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Ontario Tech acknowledges the lands and people of the Mississaugas of Scugog Island First Nation.

We are thankful to be welcome on these lands in friendship. The lands we are situated on are covered by the Williams Treaties and are the traditional territory of the Mississaugas, a branch of the greater Anishinaabeg Nation, including Algonquin, Ojibway, Odawa and Pottawatomi. These lands remain home to many Indigenous nations and peoples.

We acknowledge this land out of respect for the Indigenous nations who have cared for Turtle Island, also called North America, from before the arrival of settler peoples until this day. Most importantly, we acknowledge that the history of these lands has been tainted by poor treatment and a lack of friendship with the First Nations who call them home.

This history is something we are all affected by because we are all treaty people in Canada. We all have a shared history to reflect on, and each of us is affected by this history in different ways. Our past defines our present, but if we move forward as friends and allies, then it does not have to define our future.

Learn more about Indigenous Education and Cultural Services

Evidence-based practice guidelines for traffic injuries in Ontario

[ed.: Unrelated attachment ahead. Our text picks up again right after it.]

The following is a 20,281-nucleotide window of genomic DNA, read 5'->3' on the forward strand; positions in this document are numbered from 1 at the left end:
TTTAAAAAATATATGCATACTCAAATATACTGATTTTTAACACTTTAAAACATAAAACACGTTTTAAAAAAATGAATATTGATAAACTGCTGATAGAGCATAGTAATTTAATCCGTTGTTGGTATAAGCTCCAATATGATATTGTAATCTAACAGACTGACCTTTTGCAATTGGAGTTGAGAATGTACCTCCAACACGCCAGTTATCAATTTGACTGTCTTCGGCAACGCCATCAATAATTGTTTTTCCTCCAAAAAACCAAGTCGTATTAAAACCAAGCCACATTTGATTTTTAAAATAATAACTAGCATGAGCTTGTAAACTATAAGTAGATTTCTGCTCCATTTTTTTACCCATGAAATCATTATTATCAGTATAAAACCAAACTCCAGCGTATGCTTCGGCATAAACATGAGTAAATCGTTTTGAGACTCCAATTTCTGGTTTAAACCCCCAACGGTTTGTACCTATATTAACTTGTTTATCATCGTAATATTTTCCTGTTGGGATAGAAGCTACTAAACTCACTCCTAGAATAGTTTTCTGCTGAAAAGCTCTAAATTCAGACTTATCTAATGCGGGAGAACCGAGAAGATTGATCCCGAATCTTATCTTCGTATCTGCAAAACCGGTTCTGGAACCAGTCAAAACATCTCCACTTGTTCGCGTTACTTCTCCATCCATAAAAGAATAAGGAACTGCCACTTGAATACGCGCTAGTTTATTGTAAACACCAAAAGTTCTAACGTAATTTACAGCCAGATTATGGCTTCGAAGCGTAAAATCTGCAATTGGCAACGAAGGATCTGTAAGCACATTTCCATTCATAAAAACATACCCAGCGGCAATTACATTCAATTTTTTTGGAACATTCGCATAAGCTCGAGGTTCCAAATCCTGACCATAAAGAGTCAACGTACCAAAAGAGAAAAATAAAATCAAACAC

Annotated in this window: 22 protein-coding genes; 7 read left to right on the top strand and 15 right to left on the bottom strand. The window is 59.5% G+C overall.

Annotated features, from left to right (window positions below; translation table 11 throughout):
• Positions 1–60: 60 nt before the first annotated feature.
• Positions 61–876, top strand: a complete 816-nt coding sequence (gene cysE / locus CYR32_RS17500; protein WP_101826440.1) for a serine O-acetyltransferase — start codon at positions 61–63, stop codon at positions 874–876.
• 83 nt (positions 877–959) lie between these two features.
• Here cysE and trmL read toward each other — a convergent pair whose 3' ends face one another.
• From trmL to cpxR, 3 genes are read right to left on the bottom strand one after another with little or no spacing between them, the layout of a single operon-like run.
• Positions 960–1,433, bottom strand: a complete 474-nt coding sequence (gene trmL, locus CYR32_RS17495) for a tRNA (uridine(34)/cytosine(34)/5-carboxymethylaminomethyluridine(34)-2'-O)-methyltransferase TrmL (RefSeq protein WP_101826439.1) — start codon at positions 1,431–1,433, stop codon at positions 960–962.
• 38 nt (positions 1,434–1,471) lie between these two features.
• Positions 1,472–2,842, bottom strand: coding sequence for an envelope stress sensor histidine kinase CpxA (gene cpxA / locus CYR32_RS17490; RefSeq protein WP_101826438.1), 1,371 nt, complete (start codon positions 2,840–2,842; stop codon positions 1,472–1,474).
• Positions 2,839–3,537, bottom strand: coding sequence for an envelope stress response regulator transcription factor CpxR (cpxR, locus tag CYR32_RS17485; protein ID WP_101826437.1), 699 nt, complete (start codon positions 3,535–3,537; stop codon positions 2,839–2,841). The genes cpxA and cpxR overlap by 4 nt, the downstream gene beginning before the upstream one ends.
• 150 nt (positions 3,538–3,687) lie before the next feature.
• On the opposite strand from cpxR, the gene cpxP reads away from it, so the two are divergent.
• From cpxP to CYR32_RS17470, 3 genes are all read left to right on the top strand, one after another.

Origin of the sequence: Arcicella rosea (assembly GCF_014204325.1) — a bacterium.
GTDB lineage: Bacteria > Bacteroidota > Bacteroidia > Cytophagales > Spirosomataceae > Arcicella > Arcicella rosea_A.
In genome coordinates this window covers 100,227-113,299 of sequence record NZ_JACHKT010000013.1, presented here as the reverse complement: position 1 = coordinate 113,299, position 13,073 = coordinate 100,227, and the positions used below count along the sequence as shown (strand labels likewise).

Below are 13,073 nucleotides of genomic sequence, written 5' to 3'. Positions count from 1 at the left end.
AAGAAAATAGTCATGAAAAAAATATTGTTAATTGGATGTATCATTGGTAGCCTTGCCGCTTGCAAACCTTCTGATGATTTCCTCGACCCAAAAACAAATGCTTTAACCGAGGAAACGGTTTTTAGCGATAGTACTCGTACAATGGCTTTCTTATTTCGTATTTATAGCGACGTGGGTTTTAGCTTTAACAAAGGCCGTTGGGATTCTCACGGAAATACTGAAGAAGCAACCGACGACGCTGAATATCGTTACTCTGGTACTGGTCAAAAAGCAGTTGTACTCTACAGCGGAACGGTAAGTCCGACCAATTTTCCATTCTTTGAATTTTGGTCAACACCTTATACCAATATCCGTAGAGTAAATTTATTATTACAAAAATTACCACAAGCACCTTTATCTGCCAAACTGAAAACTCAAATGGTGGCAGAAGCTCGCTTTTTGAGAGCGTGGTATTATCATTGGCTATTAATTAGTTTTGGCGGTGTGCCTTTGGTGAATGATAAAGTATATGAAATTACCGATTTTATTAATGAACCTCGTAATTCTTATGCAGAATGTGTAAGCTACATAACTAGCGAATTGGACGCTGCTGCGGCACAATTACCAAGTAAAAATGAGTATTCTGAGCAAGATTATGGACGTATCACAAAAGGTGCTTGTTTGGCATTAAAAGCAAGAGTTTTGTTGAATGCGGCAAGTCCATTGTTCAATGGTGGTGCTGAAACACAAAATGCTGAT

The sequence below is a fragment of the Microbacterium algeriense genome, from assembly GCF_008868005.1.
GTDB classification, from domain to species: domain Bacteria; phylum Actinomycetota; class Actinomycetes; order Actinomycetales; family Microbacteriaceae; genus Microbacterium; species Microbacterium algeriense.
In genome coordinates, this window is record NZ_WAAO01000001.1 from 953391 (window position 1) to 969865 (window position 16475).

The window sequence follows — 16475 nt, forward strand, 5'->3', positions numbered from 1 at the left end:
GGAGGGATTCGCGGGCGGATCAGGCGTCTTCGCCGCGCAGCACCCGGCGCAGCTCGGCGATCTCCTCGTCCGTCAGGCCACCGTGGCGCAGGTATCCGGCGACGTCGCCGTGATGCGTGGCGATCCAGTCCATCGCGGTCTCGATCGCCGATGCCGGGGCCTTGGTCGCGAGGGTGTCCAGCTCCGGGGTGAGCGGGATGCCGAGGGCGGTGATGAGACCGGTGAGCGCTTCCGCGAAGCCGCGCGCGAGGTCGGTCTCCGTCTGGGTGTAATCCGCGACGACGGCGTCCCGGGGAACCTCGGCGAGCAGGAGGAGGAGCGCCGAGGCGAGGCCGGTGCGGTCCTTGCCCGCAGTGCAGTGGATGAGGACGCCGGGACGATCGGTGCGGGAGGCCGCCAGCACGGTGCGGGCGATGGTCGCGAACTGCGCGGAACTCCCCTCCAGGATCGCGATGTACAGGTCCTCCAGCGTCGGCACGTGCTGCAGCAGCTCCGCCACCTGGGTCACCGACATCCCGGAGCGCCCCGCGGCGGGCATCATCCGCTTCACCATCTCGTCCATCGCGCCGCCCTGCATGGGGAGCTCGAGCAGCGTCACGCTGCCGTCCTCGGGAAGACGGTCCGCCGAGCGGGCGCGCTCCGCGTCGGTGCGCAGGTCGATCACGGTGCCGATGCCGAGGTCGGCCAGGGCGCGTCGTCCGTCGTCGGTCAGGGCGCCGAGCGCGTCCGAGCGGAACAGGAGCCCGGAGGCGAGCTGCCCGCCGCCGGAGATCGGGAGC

Professor Côté was the Principal Investigator (PI) of the Ontario Protocol for Traffic Injury Management Collaboration (OPTIMa), a project that developed evidence-based clinical practice guidelines for the management of common traffic injuries. Côté received a $2.8 million peer-reviewed grant from the Ontario Government for this work. To meet the project’s goal, Côté convened a panel of local, national and international experts; led more than 40 systematic reviews; and guided the development of evidence-based recommendations. Côté’s report, entitled Enabling Recovery from Common Traffic Injures: A Focus on the Injured Person, was submitted to the Ontario Minister of Finance to guide reforms of the Ontario automobile insurance system. Côté’s report was influential in informing the study led by David Marshall who was appointed as a Special Adviser to the Minister of Finance to review and make recommendations to improve the system of auto insurance in Ontario. This research involved two trainees supervised by Côté: Maja Stupar (postdoctoral fellow, Ontario Tech University) who developed a clinical prediction rule for the recovery of whiplash; and Rachel Goldgrub (MHSc, Ontario Tech University) who conducted her thesis on the rehabilitation of shoulder injuries. More than 30 papers resulted from this research and were published in leading journals (Spine Journal, Physical Therapy, JOSPT, Clinical Journal of Pain, Manual Therapy, European Journal of Pain and European Spine Journal) and presented at international meetings in Australia, France, Germany, Sweden and the USA.